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The Essentials: Live Sound Reinforcement For The Recent U.S. Tour By Bryan Ferry

“Going into the show virtually every night and getting a good result whatever the PA, you can’t ask for much better on your return visit, can you now?”- Nick Warr...

By Greg DeTogne November 14, 2011

Bryan Ferry at the Oakland stop on his recent U.S. tour singing with his Audio-Technica AT4054 condenser mic. (All photos by Steve Jennings)

Hopscotching from New York, D.C., and Miami Beach to Oakland, Brian Ferry returned to the U.S. for the first time since 2002 this fall, bringing with him the stylized panache he’s cultivated for some 40 years now plus a hard-rocking cast of 12, including guitarist Oliver Thompson, sax player Jorja Chalmers, and stalwart drummer Paul Thompson, who has underscored Ferry’s efforts since his early days as frontman with Roxy Music.

With its sinuous guitar solos tightened, Thompson’s rhythmic precision undiminished, and all of the glam, gleam, and polish you’d expect from a show featuring old Roxy Music favorites up to songs from Ferry’s 2010 album, Olympia, the U.S. tour called upon a lean and trim inventory from Cleveland, Ohio-based Eighth Day Sound.

At front of house, live sound veteran Nick Warren moved faders about, while Stephen May directed monitor activities onstage. Gary Sylvester served as a buffer between the pair as PA tech, helping to sort out up to 56-plus channels found onstage on some nights.

Venues for the tour, by Warren’s description, were an “odd mix,” with a lot of theatres, a shed, and even a casino among the stops. In keeping with the lean and trim nature of the production, PA du jour was the order of the day in all cases, with the crew carrying as little as possible.

“I’d never been in most of these rooms,” Warren confesses, “as the last time I was in the U.S. was 1997, when I was working with The Prodigy on Lollapalooza. Overall, I have to admit that I was impressed, as we had good results with whatever PA we were using. Regardless if I was standing in front of a (L-Acoustics) V-DOSC, ( JBL) VerTec, or Meyer Sound rig, there was a consistency to the line arrays that allowed us to get it pretty much right straight off the mark. I never found myself having to do hours of EQ-ing like we did years ago, and that was nice.”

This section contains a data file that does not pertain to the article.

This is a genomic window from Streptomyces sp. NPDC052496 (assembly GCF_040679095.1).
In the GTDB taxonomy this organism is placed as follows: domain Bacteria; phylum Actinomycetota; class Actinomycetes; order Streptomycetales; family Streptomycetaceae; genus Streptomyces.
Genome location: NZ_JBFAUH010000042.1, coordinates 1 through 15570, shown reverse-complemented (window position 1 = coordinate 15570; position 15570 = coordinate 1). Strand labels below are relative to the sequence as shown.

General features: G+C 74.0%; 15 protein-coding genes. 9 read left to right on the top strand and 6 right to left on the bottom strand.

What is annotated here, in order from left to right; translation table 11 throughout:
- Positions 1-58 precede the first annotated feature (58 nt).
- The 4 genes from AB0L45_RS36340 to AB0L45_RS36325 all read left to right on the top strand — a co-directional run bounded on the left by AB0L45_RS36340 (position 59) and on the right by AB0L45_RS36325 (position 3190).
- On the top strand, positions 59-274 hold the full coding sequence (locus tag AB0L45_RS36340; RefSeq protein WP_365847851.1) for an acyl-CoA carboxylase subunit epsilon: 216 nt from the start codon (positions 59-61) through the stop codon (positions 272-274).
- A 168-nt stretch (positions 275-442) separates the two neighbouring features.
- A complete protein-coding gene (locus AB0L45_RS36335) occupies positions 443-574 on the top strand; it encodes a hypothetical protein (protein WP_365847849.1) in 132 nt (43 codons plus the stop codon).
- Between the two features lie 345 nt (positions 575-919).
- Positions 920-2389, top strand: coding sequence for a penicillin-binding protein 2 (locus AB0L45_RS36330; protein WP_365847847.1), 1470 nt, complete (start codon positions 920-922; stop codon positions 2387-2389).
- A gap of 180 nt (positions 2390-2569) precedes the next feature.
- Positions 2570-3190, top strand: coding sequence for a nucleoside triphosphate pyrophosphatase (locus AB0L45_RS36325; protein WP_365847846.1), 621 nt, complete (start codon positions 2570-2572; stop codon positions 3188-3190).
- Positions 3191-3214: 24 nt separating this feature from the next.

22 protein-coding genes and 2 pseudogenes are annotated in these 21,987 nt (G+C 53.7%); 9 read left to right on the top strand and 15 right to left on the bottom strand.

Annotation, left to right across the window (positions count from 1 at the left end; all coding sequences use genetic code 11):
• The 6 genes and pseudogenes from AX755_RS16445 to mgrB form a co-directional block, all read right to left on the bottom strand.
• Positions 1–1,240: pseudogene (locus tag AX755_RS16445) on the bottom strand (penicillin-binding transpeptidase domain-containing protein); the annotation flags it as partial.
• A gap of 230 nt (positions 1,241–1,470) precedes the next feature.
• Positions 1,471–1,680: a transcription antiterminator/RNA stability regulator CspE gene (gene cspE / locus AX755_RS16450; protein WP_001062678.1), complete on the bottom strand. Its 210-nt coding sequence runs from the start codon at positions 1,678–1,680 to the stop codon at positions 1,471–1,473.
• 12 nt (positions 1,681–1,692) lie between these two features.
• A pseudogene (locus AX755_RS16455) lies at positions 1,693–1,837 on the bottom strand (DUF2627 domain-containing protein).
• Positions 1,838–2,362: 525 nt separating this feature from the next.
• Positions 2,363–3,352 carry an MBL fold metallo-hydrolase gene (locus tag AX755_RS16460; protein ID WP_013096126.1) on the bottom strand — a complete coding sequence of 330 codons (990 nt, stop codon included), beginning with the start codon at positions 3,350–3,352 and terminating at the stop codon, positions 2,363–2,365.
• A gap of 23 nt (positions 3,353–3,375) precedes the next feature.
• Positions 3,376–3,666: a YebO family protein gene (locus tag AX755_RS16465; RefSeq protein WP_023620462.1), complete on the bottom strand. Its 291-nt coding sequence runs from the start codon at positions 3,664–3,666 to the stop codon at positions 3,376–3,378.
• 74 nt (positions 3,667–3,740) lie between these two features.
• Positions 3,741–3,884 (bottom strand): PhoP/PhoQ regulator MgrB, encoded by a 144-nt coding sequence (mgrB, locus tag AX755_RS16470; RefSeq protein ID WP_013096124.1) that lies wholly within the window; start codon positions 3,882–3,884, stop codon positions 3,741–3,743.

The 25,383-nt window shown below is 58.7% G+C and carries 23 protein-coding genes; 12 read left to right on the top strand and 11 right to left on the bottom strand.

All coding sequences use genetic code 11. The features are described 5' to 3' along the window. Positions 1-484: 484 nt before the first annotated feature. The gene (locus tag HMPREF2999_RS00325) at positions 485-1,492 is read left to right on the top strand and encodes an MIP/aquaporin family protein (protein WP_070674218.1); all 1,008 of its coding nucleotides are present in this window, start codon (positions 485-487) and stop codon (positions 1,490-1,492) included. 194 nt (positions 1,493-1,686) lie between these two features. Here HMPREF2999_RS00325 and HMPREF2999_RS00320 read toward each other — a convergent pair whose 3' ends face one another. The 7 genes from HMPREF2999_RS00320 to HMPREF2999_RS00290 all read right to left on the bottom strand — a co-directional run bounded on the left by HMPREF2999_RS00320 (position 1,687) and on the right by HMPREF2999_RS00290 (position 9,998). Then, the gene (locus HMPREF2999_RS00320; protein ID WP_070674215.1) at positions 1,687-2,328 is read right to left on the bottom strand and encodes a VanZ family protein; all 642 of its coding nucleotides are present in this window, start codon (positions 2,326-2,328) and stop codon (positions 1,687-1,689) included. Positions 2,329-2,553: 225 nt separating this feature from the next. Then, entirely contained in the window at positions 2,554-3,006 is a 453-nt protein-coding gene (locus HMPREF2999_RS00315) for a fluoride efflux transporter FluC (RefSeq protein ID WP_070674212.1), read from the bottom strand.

A look at the stage set for a performance by Ferry and his band on the recent U.S. tour. (click to enlarge)

Just like a 21st century live sound counterpart to Alexis de Toqueville, Warren was continually fascinated with America throughout the Bryan Ferry tour.

“There were many things I noticed in the U.S. that we simply don’t do in the U.K.,” he relates. “It seems as if wherever we went, everyone was running their line arrays all the way down into the low-end. There was always this huge, low-end sub thing coming right off the column. Well, I like subs tight on the floor, not up in the air. The latter makes it all hard to control in my estimation. But everyone is different, and it’s always interesting to see how others approach the task. That’s part of what keeps this interesting.”

The Avid VENUE D-Show desk preferred by Nick Warren at front of house. (click to enlarge)

Throwing Faders
Onstage, 18 of Eighth Day Sound’s L-Acoustics wedges were deployed along with Sennheiser G2 in-ear monitoring systems coupled with ear buds including a collection of Westone dual-driver UM2s and some custom molds.

Working from a Yamaha PM5D, monitor engineer May relied upon scenes created for each song to bring night-after-night consistency to his sound.


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About Greg

Greg DeTogne
Greg DeTogne

Gregory is a writer and editor who has served the pro audio industry for the past 32 years.

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